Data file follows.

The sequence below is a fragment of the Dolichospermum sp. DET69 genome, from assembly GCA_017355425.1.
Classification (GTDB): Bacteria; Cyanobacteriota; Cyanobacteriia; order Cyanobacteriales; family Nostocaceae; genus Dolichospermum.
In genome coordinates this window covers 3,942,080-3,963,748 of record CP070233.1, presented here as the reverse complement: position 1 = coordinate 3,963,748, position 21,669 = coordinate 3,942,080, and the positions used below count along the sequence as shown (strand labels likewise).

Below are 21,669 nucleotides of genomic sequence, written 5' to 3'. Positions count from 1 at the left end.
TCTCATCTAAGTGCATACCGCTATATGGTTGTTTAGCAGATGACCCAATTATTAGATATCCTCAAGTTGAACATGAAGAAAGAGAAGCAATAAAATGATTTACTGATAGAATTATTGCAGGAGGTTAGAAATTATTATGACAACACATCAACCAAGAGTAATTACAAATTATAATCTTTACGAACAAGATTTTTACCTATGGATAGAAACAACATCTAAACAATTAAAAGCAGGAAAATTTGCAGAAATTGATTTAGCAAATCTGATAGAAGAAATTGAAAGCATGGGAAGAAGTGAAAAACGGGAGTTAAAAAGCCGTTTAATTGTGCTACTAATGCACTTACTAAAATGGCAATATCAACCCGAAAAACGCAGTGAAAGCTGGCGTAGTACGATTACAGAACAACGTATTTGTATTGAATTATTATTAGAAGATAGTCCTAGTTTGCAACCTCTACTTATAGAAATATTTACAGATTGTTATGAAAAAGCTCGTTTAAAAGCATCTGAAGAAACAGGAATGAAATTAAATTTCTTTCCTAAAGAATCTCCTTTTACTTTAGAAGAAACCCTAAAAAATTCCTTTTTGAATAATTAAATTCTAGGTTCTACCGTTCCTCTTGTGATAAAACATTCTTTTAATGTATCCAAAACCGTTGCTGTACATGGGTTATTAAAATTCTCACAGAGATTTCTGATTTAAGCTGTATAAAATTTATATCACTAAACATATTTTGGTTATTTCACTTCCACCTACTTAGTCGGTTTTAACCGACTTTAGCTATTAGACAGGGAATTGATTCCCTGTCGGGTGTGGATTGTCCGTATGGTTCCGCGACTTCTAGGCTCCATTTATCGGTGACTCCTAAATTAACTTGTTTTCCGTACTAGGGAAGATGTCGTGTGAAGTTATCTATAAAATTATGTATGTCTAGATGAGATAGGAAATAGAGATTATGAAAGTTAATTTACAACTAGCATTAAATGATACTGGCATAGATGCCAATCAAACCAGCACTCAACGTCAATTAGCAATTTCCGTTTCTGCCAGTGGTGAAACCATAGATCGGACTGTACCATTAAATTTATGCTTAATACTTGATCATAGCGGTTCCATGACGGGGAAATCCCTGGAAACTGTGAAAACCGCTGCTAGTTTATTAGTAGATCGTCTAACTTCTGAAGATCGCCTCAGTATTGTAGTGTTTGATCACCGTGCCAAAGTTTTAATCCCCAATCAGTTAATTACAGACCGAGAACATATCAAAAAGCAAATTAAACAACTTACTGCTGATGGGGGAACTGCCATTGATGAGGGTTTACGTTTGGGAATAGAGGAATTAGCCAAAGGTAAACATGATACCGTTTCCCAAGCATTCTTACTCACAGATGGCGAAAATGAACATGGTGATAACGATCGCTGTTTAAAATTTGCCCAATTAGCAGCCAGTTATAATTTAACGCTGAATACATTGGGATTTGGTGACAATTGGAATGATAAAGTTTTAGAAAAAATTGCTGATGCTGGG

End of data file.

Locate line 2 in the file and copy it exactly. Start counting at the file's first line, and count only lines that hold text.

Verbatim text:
Classification (GTDB): Bacteria; Cyanobacteriota; Cyanobacteriia; order Cyanobacteriales; family Nostocaceae; genus Dolichospermum.